Elevated Skin Temperature (EST) monitoring, is an extension of the field of thermography applied to measuring skin temperature. The premise of EST monitoring is to help identify one of the markers – a higher than normal skin temperature – in a person to isolate and further test them for symptoms of Sars-CoV-2 – the virus that causes COVID-19. Although a higher than normal skin temperature by no means implies that a person is infected, experts do confirm a correlation. EST monitoring allows companies to scan tens or even hundreds of people at scale to help isolate and stop the potential spread of the virus.
Infrared Thermography (IRT, aka thermal imaging) has been widely used in commercial and industrial applications to monitor and measure air flow, water and gas leaks. Infrared cameras detect radiation in the long-infrared range (LIR) of the electromagnetic spectrum (roughly 9–14 µm) and infrared thermography makes it possible to see without any visible light (400nm-700nm).
Firefighters use thermography-based IR cameras to see through smoke, maintenance personnel use it to locate overheated joints in power lines, a sign of impending failure, and HVAC engineers use it to improve the efficiency of their heating and cooling systems. Astronomers use it to explore the depths of space.
How Does an EST Monitoring System Work?
Nearly all matter emits heat, even very cold objects like ice. Unless an object is at absolute zero (zero kelvin), its atoms are still bumping around generating heat. The human body is no exception to this. Except, you can’t see the heat given off by the human body because it’s not “hot enough” to be visible – like live coals or blazing-hot coils on an electric stove. But, infrared cameras are able to detect subtle variances in elevated skin temperature by measuring infrared radiation and subsequently, using sophisticated optics and software algorithms, creating a visual image including that of the environment.
Advantages of Contactless EST Monitoring
- No physical contact
- Faster readout than a forehead or oral thermometer
- Scientific studies show that, when used correctly, systems that measure skin temperature via infrared are generally accurate
Optical Components in IR Cameras
Infrared thermography systems vary in design from hand-held camera systems to built-in kiosks, but the typical main components are the optical lenses that are used to focus the infrared radiation, a detector, software for processing the input signals, and a display for visual readouts and images.
An important component of the IR camera is its internal optical lenses that “see” infrared wavelengths within the electromagnetic spectrum. These optics are responsible for focusing infrared energy onto the detector. The materials of these optics and the quality of the optical coating determines how efficiently infrared energy is transmitted which in turn determines the quality of the image that is generated.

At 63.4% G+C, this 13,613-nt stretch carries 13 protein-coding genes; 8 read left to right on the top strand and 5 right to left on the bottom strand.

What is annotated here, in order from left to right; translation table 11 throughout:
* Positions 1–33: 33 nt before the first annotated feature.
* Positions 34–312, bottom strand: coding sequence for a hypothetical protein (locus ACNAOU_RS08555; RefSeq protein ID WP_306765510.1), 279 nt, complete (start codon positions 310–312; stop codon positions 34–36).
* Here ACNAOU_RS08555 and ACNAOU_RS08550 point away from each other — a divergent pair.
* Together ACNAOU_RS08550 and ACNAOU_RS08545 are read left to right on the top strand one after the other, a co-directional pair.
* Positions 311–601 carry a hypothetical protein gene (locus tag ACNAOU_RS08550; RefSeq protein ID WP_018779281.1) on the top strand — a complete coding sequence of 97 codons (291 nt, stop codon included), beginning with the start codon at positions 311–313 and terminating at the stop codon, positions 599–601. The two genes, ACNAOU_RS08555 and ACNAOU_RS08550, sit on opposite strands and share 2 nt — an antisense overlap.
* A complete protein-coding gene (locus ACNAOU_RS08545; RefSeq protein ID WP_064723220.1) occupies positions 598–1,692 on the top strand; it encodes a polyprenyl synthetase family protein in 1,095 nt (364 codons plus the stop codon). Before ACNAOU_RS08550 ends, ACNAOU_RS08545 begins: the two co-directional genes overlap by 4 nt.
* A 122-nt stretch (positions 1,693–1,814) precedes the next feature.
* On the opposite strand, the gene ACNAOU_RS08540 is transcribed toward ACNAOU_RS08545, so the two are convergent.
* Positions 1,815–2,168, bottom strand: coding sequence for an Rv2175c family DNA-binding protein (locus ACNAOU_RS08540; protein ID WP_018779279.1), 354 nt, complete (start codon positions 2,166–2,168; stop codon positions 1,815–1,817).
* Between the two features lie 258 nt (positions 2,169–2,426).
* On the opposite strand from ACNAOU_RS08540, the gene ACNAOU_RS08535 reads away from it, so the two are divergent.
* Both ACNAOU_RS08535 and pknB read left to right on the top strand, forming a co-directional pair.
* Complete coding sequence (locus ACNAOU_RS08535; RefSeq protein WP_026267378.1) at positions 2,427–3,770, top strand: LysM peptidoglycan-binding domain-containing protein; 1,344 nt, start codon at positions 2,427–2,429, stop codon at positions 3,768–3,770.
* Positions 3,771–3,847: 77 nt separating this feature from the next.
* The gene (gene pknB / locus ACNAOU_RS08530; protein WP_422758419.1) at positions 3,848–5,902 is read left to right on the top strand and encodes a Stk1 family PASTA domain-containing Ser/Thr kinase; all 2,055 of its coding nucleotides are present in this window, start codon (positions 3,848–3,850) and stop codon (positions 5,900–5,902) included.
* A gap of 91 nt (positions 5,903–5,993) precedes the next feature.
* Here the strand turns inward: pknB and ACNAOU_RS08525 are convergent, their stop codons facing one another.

Measuring Elevated Skin Temperature (EST)
- Using an IR camera that uses a baseline reference and compares the subject to the average temperature.
- Using a black body as a calibrated reference temperature source and using absolute temperature measurements.
Instead of CCDs that are used in digital cameras, the IR camera detector uses a focal plane array (FPA) of micrometer size pixels made of materials sensitive to IR wavelengths. The quality of the lenses (pixel density) and the software algorithms drives the resolution and hence accuracy of the temperature readout, but one can achieve precision within ±1°C.
The lenses in the optical assembly of the IR cameras demand a high-performance anti-reflective (AR) coating for best results. EMF, a Dynasil company, offers HEAR (High Efficiency Anti Reflective) and DLC (Diamond-Like Carbon) coatings on most IR substrates including Germanium (Ge), Silicon (Si), Zinc Selenide (ZnSe), Zinc Sulfide (Zns) and Chalcogenides.
EMF, a Dynasil company, is an ISO 9001:2015 and ITAR-certified provider of precision optical coatings solutions. Founded in 1936 as the first company in the United States to offer evaporated metal thin film coatings, EMF has since been a pioneer in the optical coating industry offering an innovative portfolio of precision custom and high-volume optical coating solutions for automotive, defense, consumer electronics, dentistry, astronomy, utilities, lighting and entertainment. EMF’s 26 coating chambers offer 40 million square inches of coating capacity, enabling high volume production as well as large format optics up to 2.7 m (108”) in diameter. Coatings can be applied to substrates including glass, metals, ceramics, plastics, and IR optics such as germanium, zinc sulfide, zinc selenide, and chalcogenides. Learn more about EMF and our robust coating capabilities.